Bible Verse Explanations and Resources


Job 14:10

Adam Clarke
Bible Commentary

But man dieth - No human being ever can spring from the dead body of man; that wasteth away, corrupts, and is dissolved; for the man dies; and when he breathes out his last breath, and his body is reduced to dust, then, where is he? There is a beautiful verse in the Persian poet Khosroo, that is not unlike this saying of Job: -

"I went towards the burying ground, and wept

To think of the departure of friends which were captives to death;

I said, Where are they! and Fate

Gave back this answer by Echo, Where are they?

Thus paraphrased by a learned friend: -

Beneath the cypress' solemn shade,

As on surrounding tombs I gazed,

I wept, and thought of friends there laid,

Whose hearts with warmest love had blazed.

Where are those friends my heart doth lack,

Whose words, in grief, gave peace? Ah, where?

And Fate, by Echo, gave me back

This short but just reply, Ah, where?

Albert Barnes
Notes on the Whole Bible

But man dieth and wasteth away - Margin, “Is weakened, or cut off.” The Hebrew word (חלשׁ châlash ) means to overthrow, prostrate, discomfit; and hence, to be weak, frail, or waste away. The Septuagint renders it Ἀνὴρ δὲ τελευτήσας ᾤχετο Anēr de teleutēsas ōcheto - “man dying goes away.” Herder renders it,” his power is gone.” The idea is, he entirely vanishes. He leaves nothing to sprout up again. There is no germ; no shoot; no living root; no seminal principle. Of course, this refers wholly to his living again on the earth, and not to the question about his future existence. That is a different inquiry. The main idea with Job here is, that when man dies there is no germinating principle, as there is in a tree that is cut down. Of the truth of this there can be no doubt; and this comparison of man with the vegetable world, must have early occurred to mankind, and hence, led to the inquiry whether he would not live in a future state. Other flyings that are cut down, spring up again and live. But man is cut down, and does not spring up again. Will he not be likely, therefore, to have an existence in some future state, and to spring up and flourish there? “The Romans,” says Rosenmuller, “made those trees to be the symbol of death, which, being cut down, do not live again, or from whose roots no germs arise, as the pine and cypress, which were planted in burial-places, or were accustomed to be placed at the doors of the houses of the dead.”

Man giveth up the ghost - Expires, or dies. This is all that the word (גוע gâva‛ ) means. The notion of giving up the spirit or the ghost - an idea not improper in itself - is not found in the Hebrew word, nor is it in the corresponding Greek word in the New Testament; compare Acts 5:10.

Matthew Henry
Concise Bible Commentary
Though a tree is cut down, yet, in a moist situation, shoots come forth, and grow up as a newly planted tree. But when man is cut off by death, he is for ever removed from his place in this world. The life of man may fitly be compared to the waters of a land flood, which spread far, but soon dry up. All Job's expressions here show his belief in the great doctrine of the resurrection. Job's friends proving miserable comforters, he pleases himself with the expectation of a change. If our sins are forgiven, and our hearts renewed to holiness, heaven will be the rest of our souls, while our bodies are hidden in the grave from the malice of our enemies, feeling no more pain from our corruptions, or our corrections.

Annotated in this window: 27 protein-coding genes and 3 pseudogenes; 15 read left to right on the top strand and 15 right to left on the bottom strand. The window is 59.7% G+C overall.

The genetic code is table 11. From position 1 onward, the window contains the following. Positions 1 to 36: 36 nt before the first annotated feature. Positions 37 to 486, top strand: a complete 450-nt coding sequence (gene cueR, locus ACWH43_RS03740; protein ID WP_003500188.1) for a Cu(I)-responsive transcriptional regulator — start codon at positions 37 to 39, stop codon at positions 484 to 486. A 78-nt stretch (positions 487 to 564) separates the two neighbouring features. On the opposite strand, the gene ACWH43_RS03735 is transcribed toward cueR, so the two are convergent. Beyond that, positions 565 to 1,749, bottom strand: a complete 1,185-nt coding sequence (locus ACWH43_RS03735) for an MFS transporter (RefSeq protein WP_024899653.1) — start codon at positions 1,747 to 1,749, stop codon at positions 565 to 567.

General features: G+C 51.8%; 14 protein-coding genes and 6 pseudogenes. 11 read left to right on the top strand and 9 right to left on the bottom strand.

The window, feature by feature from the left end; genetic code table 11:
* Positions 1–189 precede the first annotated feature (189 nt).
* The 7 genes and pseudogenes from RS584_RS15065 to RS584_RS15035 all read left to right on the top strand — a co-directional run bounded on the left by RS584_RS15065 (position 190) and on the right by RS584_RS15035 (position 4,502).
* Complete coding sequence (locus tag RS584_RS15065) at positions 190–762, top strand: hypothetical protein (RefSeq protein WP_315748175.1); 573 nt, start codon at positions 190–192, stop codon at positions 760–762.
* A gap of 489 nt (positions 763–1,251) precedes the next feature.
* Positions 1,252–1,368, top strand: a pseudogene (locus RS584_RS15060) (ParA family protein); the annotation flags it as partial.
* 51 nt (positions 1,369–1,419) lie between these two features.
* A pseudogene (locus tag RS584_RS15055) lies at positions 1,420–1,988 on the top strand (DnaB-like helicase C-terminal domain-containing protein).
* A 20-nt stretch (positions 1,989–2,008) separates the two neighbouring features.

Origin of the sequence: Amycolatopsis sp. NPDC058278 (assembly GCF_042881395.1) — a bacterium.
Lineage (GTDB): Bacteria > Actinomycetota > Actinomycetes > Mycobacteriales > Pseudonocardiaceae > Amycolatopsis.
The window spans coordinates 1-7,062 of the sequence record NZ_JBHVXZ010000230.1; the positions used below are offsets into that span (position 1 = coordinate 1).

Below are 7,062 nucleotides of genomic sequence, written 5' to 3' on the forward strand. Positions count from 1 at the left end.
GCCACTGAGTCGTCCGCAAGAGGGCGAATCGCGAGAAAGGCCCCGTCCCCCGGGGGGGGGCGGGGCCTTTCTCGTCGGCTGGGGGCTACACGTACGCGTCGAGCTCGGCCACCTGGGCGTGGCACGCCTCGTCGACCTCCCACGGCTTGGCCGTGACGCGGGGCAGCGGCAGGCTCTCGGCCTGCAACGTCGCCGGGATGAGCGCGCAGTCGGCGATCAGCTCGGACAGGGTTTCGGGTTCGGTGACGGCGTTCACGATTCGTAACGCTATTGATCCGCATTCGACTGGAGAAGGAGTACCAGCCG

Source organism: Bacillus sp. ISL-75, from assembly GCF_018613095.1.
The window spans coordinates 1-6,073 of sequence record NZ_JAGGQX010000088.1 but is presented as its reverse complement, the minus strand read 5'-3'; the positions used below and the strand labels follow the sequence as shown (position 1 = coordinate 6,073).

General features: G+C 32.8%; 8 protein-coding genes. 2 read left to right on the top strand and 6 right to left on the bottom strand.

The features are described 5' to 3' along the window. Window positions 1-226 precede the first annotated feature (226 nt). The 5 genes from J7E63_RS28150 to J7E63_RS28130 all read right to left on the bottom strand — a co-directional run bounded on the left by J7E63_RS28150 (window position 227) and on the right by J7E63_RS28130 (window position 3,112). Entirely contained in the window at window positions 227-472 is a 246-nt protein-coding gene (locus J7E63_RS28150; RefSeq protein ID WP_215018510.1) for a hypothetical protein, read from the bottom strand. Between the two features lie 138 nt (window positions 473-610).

Ellen G. White
The Great Controversy, 550

The ministration of holy angels, as presented in the Scriptures, is a truth most comforting and precious to every follower of Christ. But the Bible teaching upon this point has been obscured and perverted by the errors of popular theology. The doctrine of natural immortality, first borrowed from the pagan philosophy, and in the darkness of the great apostasy incorporated into the Christian faith, has supplanted the truth, so plainly taught in Scripture, that “the dead know not anything.” Multitudes have come to believe that it is spirits of the dead who are the “ministering spirits, sent forth to minister for them who shall be heirs of salvation.” And this notwithstanding the testimony of Scripture to the existence of heavenly angels, and their connection with the history of man, before the death of a human being. GC 551.1

The doctrine of man's consciousness in death, especially the belief that spirits of the dead return to minister to the living, has prepared the way for modern spiritualism. If the dead are admitted to the presence of God and holy angels, and privileged with knowledge far exceeding what they before possessed, why should they not return to the earth to enlighten and instruct the living? If, as taught by popular theologians, spirits of the dead are hovering about their friends on earth, why should they not be permitted to communicate with them, to warn them against evil, or to comfort them in sorrow? How can those who believe in man's consciousness in death reject what comes to them as divine light communicated by glorified spirits? Here is a channel regarded as sacred, through which Satan works for the accomplishment of his purposes. The fallen angels who do his bidding appear as messengers from the spirit world. While professing to bring the living into communication with the dead, the prince of evil exercises his bewitching influence upon their minds. GC 551.2

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